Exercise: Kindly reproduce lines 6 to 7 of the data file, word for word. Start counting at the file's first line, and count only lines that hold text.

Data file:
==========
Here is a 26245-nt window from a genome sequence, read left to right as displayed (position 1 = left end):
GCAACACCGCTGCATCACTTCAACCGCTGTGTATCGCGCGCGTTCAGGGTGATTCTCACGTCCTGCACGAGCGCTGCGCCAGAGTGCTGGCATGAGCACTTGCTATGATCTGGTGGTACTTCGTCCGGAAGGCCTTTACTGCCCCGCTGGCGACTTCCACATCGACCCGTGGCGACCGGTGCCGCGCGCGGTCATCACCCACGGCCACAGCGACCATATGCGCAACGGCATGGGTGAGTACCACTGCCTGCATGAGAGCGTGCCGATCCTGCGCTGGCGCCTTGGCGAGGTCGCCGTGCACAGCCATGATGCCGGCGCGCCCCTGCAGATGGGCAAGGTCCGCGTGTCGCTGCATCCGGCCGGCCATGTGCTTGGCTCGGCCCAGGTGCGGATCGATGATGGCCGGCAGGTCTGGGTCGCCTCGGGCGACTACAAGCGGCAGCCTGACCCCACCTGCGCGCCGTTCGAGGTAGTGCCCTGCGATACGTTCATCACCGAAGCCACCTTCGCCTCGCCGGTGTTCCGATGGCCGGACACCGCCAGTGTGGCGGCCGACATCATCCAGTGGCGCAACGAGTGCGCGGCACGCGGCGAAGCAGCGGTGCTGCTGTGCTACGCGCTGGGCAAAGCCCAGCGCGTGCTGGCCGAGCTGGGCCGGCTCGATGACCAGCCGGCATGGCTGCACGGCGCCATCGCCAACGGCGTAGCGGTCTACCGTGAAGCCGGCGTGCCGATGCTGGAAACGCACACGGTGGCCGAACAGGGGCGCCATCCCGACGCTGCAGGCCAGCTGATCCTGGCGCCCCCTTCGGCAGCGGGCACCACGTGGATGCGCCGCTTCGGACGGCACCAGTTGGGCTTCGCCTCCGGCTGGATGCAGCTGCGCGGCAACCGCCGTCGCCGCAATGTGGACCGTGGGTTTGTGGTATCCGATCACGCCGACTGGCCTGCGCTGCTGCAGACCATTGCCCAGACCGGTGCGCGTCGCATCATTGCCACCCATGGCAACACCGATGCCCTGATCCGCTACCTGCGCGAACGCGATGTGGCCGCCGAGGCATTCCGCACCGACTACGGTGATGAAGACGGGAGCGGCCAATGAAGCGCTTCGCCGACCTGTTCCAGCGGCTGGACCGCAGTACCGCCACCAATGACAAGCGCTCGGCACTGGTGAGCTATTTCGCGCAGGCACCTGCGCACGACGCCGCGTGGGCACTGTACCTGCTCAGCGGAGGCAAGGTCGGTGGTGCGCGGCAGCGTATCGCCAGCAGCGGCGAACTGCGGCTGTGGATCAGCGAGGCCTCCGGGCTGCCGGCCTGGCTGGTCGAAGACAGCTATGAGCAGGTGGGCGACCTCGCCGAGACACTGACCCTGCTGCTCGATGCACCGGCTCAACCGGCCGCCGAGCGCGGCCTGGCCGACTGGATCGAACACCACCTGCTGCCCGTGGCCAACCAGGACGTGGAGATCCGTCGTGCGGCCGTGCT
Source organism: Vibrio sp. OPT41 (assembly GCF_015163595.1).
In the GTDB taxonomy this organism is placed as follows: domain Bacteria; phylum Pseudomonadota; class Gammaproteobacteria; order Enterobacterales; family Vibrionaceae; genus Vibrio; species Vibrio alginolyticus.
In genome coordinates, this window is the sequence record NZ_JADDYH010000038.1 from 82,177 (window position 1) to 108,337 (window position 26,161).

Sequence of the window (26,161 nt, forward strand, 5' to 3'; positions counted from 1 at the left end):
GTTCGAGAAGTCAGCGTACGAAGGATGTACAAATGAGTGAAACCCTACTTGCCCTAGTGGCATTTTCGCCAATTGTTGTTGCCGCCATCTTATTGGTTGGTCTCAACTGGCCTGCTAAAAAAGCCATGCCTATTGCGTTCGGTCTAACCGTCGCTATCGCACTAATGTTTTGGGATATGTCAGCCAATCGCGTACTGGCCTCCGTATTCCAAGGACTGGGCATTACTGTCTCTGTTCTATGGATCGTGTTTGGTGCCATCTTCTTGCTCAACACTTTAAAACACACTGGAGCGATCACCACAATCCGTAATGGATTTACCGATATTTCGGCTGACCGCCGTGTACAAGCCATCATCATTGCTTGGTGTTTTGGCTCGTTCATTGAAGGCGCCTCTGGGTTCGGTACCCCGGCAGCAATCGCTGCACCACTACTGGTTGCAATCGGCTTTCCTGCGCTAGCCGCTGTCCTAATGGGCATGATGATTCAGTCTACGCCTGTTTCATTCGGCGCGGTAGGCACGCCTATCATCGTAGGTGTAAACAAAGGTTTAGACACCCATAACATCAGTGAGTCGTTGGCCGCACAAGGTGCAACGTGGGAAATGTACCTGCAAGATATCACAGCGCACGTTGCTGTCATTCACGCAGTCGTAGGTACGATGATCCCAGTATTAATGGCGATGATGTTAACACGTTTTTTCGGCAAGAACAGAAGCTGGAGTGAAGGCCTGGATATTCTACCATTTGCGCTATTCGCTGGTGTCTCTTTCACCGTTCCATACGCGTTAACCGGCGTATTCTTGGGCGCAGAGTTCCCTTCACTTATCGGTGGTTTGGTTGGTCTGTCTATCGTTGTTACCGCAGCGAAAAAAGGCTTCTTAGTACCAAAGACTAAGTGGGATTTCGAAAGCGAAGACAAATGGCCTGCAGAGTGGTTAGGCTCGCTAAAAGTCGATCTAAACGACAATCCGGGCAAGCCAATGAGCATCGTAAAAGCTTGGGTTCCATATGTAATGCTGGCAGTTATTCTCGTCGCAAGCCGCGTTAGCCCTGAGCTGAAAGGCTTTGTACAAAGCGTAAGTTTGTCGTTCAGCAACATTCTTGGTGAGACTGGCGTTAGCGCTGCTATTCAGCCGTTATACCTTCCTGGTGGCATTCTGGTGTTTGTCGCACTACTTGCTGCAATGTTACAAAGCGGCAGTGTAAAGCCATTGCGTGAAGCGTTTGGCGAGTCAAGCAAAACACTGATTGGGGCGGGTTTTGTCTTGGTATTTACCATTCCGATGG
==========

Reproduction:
Sequence of the window (26,161 nt, forward strand, 5' to 3'; positions counted from 1 at the left end):
GTTCGAGAAGTCAGCGTACGAAGGATGTACAAATGAGTGAAACCCTACTTGCCCTAGTGGCATTTTCGCCAATTGTTGTTGCCGCCATCTTATTGGTTGGTCTCAACTGGCCTGCTAAAAAAGCCATGCCTATTGCGTTCGGTCTAACCGTCGCTATCGCACTAATGTTTTGGGATATGTCAGCCAATCGCGTACTGGCCTCCGTATTCCAAGGACTGGGCATTACTGTCTCTGTTCTATGGATCGTGTTTGGTGCCATCTTCTTGCTCAACACTTTAAAACACACTGGAGCGATCACCACAATCCGTAATGGATTTACCGATATTTCGGCTGACCGCCGTGTACAAGCCATCATCATTGCTTGGTGTTTTGGCTCGTTCATTGAAGGCGCCTCTGGGTTCGGTACCCCGGCAGCAATCGCTGCACCACTACTGGTTGCAATCGGCTTTCCTGCGCTAGCCGCTGTCCTAATGGGCATGATGATTCAGTCTACGCCTGTTTCATTCGGCGCGGTAGGCACGCCTATCATCGTAGGTGTAAACAAAGGTTTAGACACCCATAACATCAGTGAGTCGTTGGCCGCACAAGGTGCAACGTGGGAAATGTACCTGCAAGATATCACAGCGCACGTTGCTGTCATTCACGCAGTCGTAGGTACGATGATCCCAGTATTAATGGCGATGATGTTAACACGTTTTTTCGGCAAGAACAGAAGCTGGAGTGAAGGCCTGGATATTCTACCATTTGCGCTATTCGCTGGTGTCTCTTTCACCGTTCCATACGCGTTAACCGGCGTATTCTTGGGCGCAGAGTTCCCTTCACTTATCGGTGGTTTGGTTGGTCTGTCTATCGTTGTTACCGCAGCGAAAAAAGGCTTCTTAGTACCAAAGACTAAGTGGGATTTCGAAAGCGAAGACAAATGGCCTGCAGAGTGGTTAGGCTCGCTAAAAGTCGATCTAAACGACAATCCGGGCAAGCCAATGAGCATCGTAAAAGCTTGGGTTCCATATGTAATGCTGGCAGTTATTCTCGTCGCAAGCCGCGTTAGCCCTGAGCTGAAAGGCTTTGTACAAAGCGTAAGTTTGTCGTTCAGCAACATTCTTGGTGAGACTGGCGTTAGCGCTGCTATTCAGCCGTTATACCTTCCTGGTGGCATTCTGGTGTTTGTCGCACTACTTGCTGCAATGTTACAAAGCGGCAGTGTAAAGCCATTGCGTGAAGCGTTTGGCGAGTCAAGCAAAACACTGATTGGGGCGGGTTTTGTCTTGGTATTTACCATTCCGATGG